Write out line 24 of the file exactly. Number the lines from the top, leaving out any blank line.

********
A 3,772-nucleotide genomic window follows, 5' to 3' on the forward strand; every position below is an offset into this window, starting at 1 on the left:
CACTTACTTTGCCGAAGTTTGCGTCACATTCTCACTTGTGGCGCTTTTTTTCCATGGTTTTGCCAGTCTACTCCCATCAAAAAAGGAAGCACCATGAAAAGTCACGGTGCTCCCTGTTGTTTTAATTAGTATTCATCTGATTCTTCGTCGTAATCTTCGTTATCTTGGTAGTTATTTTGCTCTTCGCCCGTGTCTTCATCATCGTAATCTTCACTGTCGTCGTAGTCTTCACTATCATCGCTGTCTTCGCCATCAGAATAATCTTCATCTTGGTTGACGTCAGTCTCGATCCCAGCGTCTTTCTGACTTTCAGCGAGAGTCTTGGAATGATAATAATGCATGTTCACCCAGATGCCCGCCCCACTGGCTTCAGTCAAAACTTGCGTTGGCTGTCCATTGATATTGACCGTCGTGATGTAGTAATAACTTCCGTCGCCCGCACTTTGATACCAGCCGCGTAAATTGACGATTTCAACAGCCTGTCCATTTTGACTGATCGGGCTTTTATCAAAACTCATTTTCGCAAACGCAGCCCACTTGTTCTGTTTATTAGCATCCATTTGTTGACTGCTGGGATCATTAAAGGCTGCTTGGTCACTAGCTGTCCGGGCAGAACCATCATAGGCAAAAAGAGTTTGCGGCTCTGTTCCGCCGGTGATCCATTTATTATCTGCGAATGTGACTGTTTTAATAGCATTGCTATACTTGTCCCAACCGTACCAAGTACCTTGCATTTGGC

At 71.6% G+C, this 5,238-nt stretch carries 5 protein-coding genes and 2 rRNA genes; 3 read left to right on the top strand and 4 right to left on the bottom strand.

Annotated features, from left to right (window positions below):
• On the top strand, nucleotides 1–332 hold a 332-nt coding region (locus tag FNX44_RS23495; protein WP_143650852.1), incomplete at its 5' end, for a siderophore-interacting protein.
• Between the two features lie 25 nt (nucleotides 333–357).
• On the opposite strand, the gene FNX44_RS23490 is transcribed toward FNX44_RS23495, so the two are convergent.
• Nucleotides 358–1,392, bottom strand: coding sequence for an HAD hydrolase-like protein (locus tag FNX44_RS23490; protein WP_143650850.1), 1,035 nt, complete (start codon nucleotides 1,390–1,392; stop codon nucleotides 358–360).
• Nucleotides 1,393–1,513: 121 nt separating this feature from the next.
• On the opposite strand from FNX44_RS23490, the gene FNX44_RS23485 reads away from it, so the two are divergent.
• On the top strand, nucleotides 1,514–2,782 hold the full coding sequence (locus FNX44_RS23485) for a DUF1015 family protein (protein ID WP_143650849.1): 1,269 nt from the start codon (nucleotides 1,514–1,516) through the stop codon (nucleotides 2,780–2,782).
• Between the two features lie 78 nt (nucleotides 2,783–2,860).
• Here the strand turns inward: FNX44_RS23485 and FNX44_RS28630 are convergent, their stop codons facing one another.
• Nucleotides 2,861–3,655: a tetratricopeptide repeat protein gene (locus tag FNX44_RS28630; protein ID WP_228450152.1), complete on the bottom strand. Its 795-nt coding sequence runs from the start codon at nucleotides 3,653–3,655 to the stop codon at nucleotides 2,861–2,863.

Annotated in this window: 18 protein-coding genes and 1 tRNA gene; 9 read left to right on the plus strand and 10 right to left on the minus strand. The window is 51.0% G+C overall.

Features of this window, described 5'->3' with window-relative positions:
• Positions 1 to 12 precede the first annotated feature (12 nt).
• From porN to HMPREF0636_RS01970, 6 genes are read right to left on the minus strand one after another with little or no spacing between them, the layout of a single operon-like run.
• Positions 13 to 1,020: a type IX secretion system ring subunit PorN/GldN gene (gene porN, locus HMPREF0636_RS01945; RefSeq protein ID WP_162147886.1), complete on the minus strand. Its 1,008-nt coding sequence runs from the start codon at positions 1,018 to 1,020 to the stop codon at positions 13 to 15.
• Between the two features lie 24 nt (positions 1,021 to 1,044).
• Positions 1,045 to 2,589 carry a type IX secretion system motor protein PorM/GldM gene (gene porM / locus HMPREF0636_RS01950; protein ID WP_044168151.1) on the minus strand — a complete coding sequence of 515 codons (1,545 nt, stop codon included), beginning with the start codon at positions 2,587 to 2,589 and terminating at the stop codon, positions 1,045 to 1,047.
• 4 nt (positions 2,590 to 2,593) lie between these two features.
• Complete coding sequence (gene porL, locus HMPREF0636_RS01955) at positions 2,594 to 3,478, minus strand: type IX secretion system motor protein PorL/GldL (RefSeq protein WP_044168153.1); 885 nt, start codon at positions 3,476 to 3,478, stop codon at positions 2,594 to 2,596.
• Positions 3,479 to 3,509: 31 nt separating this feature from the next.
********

• Positions 3,479 to 3,509: 31 nt separating this feature from the next.